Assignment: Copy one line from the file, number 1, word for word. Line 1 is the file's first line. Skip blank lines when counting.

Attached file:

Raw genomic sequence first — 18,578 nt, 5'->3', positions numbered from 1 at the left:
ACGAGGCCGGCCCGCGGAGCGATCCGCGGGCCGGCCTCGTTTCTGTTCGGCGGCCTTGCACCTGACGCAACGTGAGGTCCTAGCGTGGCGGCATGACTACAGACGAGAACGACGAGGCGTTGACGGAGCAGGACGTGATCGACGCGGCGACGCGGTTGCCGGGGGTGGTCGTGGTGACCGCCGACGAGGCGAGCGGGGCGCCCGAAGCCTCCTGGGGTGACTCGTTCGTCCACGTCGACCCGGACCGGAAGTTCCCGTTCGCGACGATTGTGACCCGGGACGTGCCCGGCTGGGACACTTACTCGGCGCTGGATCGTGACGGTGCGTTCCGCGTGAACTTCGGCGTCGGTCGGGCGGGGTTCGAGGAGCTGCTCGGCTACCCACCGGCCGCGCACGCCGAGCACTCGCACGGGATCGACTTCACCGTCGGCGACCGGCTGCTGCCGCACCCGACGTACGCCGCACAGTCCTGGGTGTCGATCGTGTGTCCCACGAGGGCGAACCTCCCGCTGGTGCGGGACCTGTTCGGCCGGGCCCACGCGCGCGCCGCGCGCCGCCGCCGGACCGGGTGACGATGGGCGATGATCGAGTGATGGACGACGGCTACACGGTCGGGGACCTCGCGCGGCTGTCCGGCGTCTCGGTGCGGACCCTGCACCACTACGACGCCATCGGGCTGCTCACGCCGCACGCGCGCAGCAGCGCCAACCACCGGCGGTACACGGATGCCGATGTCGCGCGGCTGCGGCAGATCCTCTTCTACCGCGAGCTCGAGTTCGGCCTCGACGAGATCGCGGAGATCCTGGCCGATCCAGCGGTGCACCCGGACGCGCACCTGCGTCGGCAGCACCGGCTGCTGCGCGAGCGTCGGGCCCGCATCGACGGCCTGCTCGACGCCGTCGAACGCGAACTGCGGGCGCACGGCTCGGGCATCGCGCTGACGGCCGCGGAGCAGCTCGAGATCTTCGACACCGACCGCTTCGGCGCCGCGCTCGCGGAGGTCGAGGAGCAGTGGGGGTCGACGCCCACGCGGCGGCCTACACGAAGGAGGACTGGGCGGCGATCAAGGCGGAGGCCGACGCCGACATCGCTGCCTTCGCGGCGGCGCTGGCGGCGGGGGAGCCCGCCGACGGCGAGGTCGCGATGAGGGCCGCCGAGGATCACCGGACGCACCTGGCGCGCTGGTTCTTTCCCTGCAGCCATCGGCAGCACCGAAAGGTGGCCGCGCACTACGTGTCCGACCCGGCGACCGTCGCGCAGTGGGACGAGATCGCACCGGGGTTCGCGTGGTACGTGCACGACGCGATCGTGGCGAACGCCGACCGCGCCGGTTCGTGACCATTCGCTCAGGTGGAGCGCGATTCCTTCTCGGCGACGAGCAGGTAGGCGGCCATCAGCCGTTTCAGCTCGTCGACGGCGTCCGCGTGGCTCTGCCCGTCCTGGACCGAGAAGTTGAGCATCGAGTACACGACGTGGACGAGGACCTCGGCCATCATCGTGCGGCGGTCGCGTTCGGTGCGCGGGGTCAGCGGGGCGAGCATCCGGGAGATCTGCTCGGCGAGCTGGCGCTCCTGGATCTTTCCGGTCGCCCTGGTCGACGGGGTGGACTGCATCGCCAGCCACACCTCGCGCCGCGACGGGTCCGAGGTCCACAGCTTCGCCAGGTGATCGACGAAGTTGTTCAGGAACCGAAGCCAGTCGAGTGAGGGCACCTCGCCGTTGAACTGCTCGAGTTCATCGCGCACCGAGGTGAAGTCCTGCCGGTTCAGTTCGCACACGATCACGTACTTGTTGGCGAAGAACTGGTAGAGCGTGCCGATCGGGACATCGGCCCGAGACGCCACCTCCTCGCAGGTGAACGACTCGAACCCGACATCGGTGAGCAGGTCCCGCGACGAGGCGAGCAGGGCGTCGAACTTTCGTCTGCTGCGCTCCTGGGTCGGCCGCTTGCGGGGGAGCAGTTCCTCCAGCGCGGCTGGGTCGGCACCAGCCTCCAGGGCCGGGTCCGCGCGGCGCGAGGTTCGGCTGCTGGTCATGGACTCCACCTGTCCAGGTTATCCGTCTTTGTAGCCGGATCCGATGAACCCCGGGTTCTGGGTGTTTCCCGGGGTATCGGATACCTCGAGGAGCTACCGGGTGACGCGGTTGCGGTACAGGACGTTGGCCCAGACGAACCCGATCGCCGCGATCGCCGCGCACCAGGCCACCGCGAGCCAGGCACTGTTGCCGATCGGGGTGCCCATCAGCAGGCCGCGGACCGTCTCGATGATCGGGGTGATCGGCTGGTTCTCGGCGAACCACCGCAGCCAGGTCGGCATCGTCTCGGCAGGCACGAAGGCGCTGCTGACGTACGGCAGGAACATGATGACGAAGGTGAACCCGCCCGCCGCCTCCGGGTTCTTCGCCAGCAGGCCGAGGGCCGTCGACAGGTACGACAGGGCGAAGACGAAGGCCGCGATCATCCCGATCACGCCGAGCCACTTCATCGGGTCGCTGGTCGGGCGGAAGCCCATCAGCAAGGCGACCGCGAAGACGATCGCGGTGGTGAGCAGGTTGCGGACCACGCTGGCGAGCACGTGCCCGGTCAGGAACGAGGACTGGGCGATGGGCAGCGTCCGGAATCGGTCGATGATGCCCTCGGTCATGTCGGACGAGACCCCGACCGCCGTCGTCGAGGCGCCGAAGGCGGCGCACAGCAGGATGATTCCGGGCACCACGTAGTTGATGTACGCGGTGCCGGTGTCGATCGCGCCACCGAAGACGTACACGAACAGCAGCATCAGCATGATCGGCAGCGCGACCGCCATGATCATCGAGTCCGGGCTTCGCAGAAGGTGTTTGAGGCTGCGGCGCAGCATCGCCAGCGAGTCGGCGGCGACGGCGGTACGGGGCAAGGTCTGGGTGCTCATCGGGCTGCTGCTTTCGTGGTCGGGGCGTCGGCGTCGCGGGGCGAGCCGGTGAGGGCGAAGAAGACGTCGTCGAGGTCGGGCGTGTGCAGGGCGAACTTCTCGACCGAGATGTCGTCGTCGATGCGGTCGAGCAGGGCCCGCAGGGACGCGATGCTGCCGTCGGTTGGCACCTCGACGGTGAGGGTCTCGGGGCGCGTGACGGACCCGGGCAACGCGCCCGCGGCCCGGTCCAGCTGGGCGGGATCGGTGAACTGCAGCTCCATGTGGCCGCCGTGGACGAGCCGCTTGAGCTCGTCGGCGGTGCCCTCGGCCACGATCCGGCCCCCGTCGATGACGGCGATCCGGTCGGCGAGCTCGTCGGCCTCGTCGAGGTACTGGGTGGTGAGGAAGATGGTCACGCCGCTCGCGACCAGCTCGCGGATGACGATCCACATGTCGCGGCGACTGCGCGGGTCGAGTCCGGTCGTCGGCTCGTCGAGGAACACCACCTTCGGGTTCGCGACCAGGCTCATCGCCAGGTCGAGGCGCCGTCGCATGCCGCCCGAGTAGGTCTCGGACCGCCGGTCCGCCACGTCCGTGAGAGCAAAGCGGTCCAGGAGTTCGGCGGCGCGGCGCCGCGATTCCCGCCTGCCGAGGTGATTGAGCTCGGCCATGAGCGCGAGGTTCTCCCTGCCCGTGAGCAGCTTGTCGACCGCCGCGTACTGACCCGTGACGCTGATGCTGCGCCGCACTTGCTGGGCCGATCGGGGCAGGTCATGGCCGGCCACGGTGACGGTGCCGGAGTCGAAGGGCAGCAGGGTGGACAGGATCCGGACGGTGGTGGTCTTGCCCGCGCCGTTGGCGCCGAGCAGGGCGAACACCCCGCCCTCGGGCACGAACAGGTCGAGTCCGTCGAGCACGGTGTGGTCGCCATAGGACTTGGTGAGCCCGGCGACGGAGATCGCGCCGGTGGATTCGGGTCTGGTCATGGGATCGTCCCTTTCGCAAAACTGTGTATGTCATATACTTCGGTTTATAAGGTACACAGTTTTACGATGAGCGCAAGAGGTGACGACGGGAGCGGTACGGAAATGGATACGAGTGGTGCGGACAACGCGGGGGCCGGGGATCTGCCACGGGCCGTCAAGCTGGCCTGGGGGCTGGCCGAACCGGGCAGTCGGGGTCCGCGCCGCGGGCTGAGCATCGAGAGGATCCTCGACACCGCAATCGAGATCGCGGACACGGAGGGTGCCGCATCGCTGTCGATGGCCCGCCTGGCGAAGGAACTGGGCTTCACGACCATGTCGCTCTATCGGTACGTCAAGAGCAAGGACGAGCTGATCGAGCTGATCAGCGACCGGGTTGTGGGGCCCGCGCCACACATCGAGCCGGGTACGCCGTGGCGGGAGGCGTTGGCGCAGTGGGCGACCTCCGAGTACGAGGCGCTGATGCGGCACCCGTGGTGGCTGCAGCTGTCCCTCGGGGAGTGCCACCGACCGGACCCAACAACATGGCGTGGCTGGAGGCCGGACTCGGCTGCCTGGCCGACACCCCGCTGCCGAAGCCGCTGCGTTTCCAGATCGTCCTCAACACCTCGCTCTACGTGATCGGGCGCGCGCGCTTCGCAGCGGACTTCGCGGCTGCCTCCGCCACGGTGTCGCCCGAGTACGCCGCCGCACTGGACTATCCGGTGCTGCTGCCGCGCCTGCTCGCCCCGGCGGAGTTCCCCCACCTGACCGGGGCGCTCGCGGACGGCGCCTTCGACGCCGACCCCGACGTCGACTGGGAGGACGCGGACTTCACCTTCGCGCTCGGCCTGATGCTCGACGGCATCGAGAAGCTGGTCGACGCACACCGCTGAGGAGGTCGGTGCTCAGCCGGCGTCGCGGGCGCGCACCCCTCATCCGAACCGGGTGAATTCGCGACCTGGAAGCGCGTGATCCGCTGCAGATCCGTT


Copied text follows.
Raw genomic sequence first — 18,578 nt, 5'->3', positions numbered from 1 at the left: